The Logitech G815 is a great, reliable choice for both gaming and general desktop use. The super slim, low profile design is compact and understated though there’s still a few macro and RGB flourishes on show.
the good bits
Full-sized layout with low profile keycaps
Heavily customisable G-Keys
RGB integration is well done
the not so good bits
No wrist rest or support
Front edge is too cramped and surprisingly sharp
Elgato Stream Deck Pedal
Logitech’s G range has long been a go-to for gamers looking for a nice quality and cost balance. The G815 LIGHTSYNC RGB Mechanical Gaming Keyboard sits at the top end of the range and is packed full of the brand’s best tech.
An ultra slim, low profile design with the customisation of G-Keys and Logitech’s own mechanical switches make the G815 an enticing option for a range of scenarios.
Keyboards tend to sort themselves into two lanes when it comes to design, incredibly understated or incredibly extra. The Logitech G815 however finds a way to cleverly walk the line between the two.
The brushed metal base plate feels super premium and adds a classy touch as well as a surprising amount of weight. I’ve been testing the white variant and the brushed texture is considerably more obvious on the lighter silver plate than the dark option. It’s also the less subtle of the two choices, the bright white keycaps and high key silver faceplate are definitely more in your face than the stealthy black.
For a full-sized keyboard the Logitech G815 is actually surprisingly compact. There’s no extravagant bezels and low profile switches and keycaps make it just 22mm high. That’s great for saving desk space without losing functionality, however it’s almost too skinny for its own good.
Horizontally there’s no issue, everything is nicely spaced from the five programmable G-keys on the left to the num pad and media controls on the right. Top to bottom though Logitech have been a little too heavy handy with the trimmer. Not only is there no palm rest on offer here, there is practically no bezel whatsoever between the bottom row of keys and the noticeably sharp edge of the keyboard body.
I found this pretty majorly impacted the overall comfort when it comes to typing as I struggled to find a natural resting place for my hands. I can’t count the number of times my thumb was pinched by the space bar as it tried to hang on to the edge of the frame or else plummet down the cliff to the desk below. For the sake of an extra cm of bezel I think the experience would be transformed.
Unsurprisingly for a modern gaming keyboard there’s RGB coursing through the G815’s veins and on the whole it’s implemented nicely. Syncing happily with Logitech’s G-Hub software the G815’s LIGHTSYNC LEDs are bright and vibrant without much noticeable leaking between keys. G-Hub offers a range of preset animations and patterns, or you could spend all day designing your own lightshow masterpiece.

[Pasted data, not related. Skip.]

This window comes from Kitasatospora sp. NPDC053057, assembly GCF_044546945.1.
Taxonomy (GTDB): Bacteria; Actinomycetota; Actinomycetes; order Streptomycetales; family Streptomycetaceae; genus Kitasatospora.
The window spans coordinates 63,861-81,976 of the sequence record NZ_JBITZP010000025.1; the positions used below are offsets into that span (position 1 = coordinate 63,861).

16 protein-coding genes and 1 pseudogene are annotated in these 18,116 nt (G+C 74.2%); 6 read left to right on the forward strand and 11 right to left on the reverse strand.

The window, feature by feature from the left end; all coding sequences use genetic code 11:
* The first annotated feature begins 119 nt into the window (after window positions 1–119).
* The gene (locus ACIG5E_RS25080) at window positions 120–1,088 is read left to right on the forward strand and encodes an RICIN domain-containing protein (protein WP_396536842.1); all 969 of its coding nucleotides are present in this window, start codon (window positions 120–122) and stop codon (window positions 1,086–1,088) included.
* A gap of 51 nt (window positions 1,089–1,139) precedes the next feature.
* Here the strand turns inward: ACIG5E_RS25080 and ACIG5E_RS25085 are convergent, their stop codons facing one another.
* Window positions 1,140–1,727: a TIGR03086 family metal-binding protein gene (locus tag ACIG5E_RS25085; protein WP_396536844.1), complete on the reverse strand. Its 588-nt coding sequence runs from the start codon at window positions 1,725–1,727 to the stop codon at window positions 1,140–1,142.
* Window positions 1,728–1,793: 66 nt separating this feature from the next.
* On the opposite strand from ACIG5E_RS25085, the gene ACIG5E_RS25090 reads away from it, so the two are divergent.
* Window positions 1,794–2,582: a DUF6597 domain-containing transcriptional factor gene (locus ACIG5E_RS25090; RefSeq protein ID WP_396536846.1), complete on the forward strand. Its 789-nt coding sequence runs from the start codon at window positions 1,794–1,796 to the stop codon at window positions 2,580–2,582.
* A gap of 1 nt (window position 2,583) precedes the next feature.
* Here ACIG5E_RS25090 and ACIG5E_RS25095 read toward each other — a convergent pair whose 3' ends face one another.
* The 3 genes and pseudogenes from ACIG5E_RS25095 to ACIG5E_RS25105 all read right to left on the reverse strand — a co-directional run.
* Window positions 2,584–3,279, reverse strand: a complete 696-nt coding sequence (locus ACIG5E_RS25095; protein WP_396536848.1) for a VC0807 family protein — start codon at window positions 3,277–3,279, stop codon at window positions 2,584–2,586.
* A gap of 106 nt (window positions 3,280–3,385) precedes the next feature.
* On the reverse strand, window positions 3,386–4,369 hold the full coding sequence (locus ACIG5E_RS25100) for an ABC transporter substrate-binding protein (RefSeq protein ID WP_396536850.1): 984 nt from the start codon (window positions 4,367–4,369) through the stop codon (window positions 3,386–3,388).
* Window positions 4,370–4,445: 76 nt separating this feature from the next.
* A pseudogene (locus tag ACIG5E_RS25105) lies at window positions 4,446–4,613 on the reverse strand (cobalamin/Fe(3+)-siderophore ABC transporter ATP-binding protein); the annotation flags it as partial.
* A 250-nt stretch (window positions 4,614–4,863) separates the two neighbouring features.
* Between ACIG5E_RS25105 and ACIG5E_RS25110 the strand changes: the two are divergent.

The rise in popularity of low profile mechanical keyboards has been particularly welcome in my book. I do as much typing as I do gaming and have always found the keycaps on some mechanical keyboards to be almost deliberately obstructive to flowing, comfortable typing. Thankfully with the Logitech G815 this isn’t an issue and the experience overall is pleasant.
I’ve primarily been trialling the GL Linear switches but I’ve also had hands on the G815 with GL Clicky switches. This is very much a personal preference thing so I won’t tell you that one was better than the other but there’s a noticeably different feeling between them. Both have the same 1.5mm actuation and 2.7mm total travel distance and I had no issues with missed actions or accidental double ups using either.
I found the GL Linear switches felt a bit muddy to type on and despite the same travel distance they felt noticeably heavier and longer when it came to writing. The GL Clicky switches felt snappy and like they kept up with me more and I typed. Though there wasn’t a discernible difference in my actual typing speed or errors between the two, so this was largely a vibe thing and not something actually realised in the output.
The 5 customisable G-Keys are a nice addition and can be bound to individual keys or used to fire off extensive macros. While you’ll set things up in G-Hub there’s also three onboard profiles to easily jump between different configurations on the fly and a helpful Game Mode button to disable keys that might otherwise get in the way mid game. The experience of configuring these G-Keys was surprisingly painless and you can even download setups and macros from other users, which is a nice timesaving touch.
On board media keys are always a welcome addition and the rubberised buttons on the Logitech G815 do the job as you’d expect. There’s a bit of wobble to them which makes them feel far less responsive than their mechanical counterparts but I didn’t notice any major issues with missed actions. The stepless volume wheel spins smoothly but could do with a little more friction for my liking. It’s all too easy to brush it when reaching past the top of the keyboard and you end up slamming your audio levels in the process. It’s also firmly bound to master system volume and it’d be nice to see this opened up to new binds in G-Hub.
As far as gaming keyboards go, the Logitech G815 is a bit of a quiet achiever. It’s understated styling means it won’t look out of place in an office, while strong LIGHTSYNC RGB implementation keeps it right at home in gaming setups too.
There’s no shouty bells and whistles here, the G815 is happy being a dependable keyboard with the added bonus of customisable G-Keys. With the GL-Clicky keys it makes a great typing companion and GL-Linear keys will likely appeal to the most intense gamers.